As Nadhim Zahawi is confirmed to be the new Education Minister, Lexonik’s team has been developing an aspirational wish list for the new appointee, in hope of a positive new chapter for education in England.
Here’s our letter of hope:
Dear Mr Zahawi
You’ll forgive us if we don’t feel compelled to roll out the red carpet for you in a fit of excitement right away. After all, the legacy of disappointment looms large.
There’s no hiding the fact that we’re delighted to know the education arena is moving on from life under the helm of your colleague Williamson, but even so, it’s hard to feel a rush of joy, when all we really have left…is hope.
At Lexonik, we spend every day in and out of schools up and down this country, assisting them in efforts of academic improvement, getting to know the dedicated and devoted teachers, meeting with the ‘hungry to learn’ children.
In short, we’re right there, taking a snapshot at the coalface of what life looks like in education under the leadership of the current ministers and strategies.
We want (need) better from you than the delivery and rhetoric which came before.
So what does that look like, we hear you ask.
- Start by ACTUALLY TEACHING. A simple but important point. We want you to understand this space. We want you rolling up your sleeves and getting into a classroom in a town like Middlesbrough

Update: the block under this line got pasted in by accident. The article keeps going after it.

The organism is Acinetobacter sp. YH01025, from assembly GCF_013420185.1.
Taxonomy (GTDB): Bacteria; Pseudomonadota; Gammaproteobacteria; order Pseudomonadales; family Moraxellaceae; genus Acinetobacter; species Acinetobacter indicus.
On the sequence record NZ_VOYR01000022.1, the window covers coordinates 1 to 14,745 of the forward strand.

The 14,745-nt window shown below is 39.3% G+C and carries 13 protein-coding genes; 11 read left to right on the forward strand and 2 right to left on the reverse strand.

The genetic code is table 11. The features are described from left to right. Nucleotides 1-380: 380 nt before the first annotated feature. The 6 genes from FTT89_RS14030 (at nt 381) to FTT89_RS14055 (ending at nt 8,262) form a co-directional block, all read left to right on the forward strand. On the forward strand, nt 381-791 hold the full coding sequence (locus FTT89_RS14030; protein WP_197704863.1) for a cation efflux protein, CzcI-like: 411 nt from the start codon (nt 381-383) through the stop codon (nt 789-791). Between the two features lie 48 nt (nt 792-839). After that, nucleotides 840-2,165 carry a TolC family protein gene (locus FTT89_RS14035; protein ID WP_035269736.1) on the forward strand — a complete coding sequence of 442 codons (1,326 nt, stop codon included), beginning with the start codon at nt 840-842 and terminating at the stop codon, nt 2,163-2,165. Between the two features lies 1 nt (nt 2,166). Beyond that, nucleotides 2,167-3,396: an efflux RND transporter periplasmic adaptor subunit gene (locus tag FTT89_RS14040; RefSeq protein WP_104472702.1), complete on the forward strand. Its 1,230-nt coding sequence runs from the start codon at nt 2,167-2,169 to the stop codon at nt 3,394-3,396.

- Consult with school leaders and teachers from across the sector – not just independent schools or academies in the south judged as outstanding – listen to them, respond and trust their informed, educated and experienced position
- Be honest about UK’s illiteracy and position in world education and pledge to do something about it so no adult in the UK is limited by their illiteracy
- Establish a cross party education board, led by education experts so things don’t constantly change
- Thank teachers – acknowledge their professionalism and trust them to make the right decisions for their communities
- Do everything you can to build confidence and morale among those in the profession
- Take a long hard look at OFSTED and review everything it does, says, purports to be
- Connect the dots – in particular, between health and social and education. We need a Whole System approach if chance is going to be sustainable and appropriate and of significant impact for all
We fully recognise that you’re picking up what some might refer to as a poisoned chalice – but delay and dither is not something we can afford to do.
Right now, teachers everywhere are wanting to be assertive with parents and students about what the future examination strategy is going to be (and to know it’ll be set in stone).
They’re also contending with unheard of issues – from being in the midst of the moral dilemmas where children of 12 years old might be able to overrule their parents on the vaccine issue, to fearing for the day-to-day threat of an increase in cases of a worldwide virus.
You have the chance to make such a difference to the education sector, to the teachers we speak to every day, and to the thousands of pupils for whom we’re seeking to provide a better learning experience and outcome.
So what do you think Mr Zahawi?
Are you up for the challenge? We’ll observe with our hawk-eye teacher-ish analysis and be poised to mark your end of term report card.
Good luck! Best regards